How to Fire a Client as a Freelancer in Three Steps
As freelancers, we completely run our own businesses. We’re the CEOs, but we also take on the unglamorous roles like running accounts and human resources. As your business develops, one aspect of the job is firing clients who no longer fit in the picture. For those of us who are conflict-averse, this can be fraught. However, knowing how to fire a client is a freelance essential and ultimately, it helps your business grow.
Here, we lay out some tips and advice on how to fire your client in the most efficient and respectful way possible.
Doing the prep work
Clients can be bad fits for several different reasons. Maybe they’re disrespectful, they don’t pay enough (or they pay late), you’re uninterested in the work or the scope of the project has gotten out of control. When it’s clear that working for them is causing financial or mental duress, it’s time to let them go.
When you’ve decided that it’s time to fire a client, some preparation is required. As Nikki Wisher writes in Indy, “Go into the conversation with the expectation that this could be the last time you speak to your client because you don’t know how they’ll take the news.”
This is the worst case scenario — you never want to burn bridges — but it’s a good rule of thumb to be prepared. Have information or property ready to return to the client, prepare an invoice and write up instructions if someone else is taking over your work. Make copies of your work, your contacts or anything else you’re contractually allowed to keep.
Ideally though, you’ll end the relationship in a way that maintains your professional reputation and doesn’t leave your client in the lurch. This means choosing a good time to send the email, being honest but tactful, giving sufficient notice and perhaps recommending another freelancer.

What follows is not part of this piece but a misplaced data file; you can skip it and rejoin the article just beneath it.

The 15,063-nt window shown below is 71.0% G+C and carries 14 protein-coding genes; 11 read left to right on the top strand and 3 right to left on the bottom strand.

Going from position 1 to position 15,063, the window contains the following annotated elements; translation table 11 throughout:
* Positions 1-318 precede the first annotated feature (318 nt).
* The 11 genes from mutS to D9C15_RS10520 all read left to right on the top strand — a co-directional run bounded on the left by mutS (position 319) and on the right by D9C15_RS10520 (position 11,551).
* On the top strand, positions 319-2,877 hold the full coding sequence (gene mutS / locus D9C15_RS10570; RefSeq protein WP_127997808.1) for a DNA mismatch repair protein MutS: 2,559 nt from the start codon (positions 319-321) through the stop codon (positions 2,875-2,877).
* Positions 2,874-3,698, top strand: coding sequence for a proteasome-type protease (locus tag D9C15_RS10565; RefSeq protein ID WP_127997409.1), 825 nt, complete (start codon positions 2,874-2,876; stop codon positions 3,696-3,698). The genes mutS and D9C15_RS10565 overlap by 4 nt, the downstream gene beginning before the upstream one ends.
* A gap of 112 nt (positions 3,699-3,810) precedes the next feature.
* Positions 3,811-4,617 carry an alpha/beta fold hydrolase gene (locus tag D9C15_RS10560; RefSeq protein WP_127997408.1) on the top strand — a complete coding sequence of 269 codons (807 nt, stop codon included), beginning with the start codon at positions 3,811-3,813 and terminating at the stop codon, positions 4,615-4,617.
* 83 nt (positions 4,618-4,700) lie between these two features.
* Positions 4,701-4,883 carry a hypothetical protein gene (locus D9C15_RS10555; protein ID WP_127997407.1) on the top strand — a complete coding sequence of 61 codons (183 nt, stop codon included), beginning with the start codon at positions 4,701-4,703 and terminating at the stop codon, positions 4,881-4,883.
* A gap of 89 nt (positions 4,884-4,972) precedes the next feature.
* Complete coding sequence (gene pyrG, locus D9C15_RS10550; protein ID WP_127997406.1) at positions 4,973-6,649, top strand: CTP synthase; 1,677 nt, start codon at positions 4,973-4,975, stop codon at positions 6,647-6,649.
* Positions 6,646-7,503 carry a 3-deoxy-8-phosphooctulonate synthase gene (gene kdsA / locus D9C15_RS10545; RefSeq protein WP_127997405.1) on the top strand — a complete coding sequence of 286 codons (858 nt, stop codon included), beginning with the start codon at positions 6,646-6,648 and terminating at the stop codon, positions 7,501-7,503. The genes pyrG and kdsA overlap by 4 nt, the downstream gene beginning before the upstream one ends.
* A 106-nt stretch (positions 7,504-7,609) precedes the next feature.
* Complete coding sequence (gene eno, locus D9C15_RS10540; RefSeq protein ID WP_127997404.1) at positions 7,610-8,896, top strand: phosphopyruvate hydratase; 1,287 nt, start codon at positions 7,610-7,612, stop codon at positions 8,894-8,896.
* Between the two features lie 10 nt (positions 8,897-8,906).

You also want to plan for what you’re going to do without your client. Do you have a replacement client to make up the income that you’re losing? Do you have enough savings to give yourself a grace period to find more work? Whatever your professional needs are, make sure they’re met before letting your client go.
Sending the email
When it comes down to actually firing your client, professional advisors recommend having the interaction via email to keep things cordial. On the flip side, this means that if things go downhill, you have a record of what transpired.
When writing your email, you don’t need to offer your client an in-depth explanation and you don’t need to apologize. The Freelancer’s Union, Business Insider, and Indy all offer straightforward, unemotional templates that lay out how to fire a client in a variety of scenarios.
A generic client-firing email should go something like this:
I really appreciate the work that we’ve done together on [project]. However, due to [reason], I need to focus on other work, so as of [date], I’ll no longer be able to work with you. Before then, I will [work you’ll finish up for them or any remaining matters of business]. I’m happy to recommend another freelancer to help with future projects.
Thank you again,
Knowing how to fire a client respectfully can help you keep a good relationship with them even after you’ve fired them, if possible. Who knows — in the future, they might refer other work to you, their behavior may change or their budget might increase to fit your needs again.
Avoid burning bridges
But sometimes, a client will react poorly when you fire them, which means you made the right decision. In this case, try to keep the interactions on email, so there’s a record. If this happened over a phone call, take notes right afterward. Don’t engage and don’t stick around. You don’t need to listen to their abuse or do more work for someone who treats you badly.
You can move on from a nightmare client while still being proud of the work you did with them. After the fact, it’s your decision how much you want to share with others about the experience. If a client is abusive or engages in other bad business practices, you’ll want to warn colleagues to stay away.
When you’re running your own business, knowing how to fire a client and going through with it requires a degree of thoughtfulness. With preparation, you can go into it knowing that you’re doing the right thing for yourself while leaving them in the best position possible. If it seems difficult, remember to keep emotion out of the process. You’re making the right decision for your business and that’s what matters.
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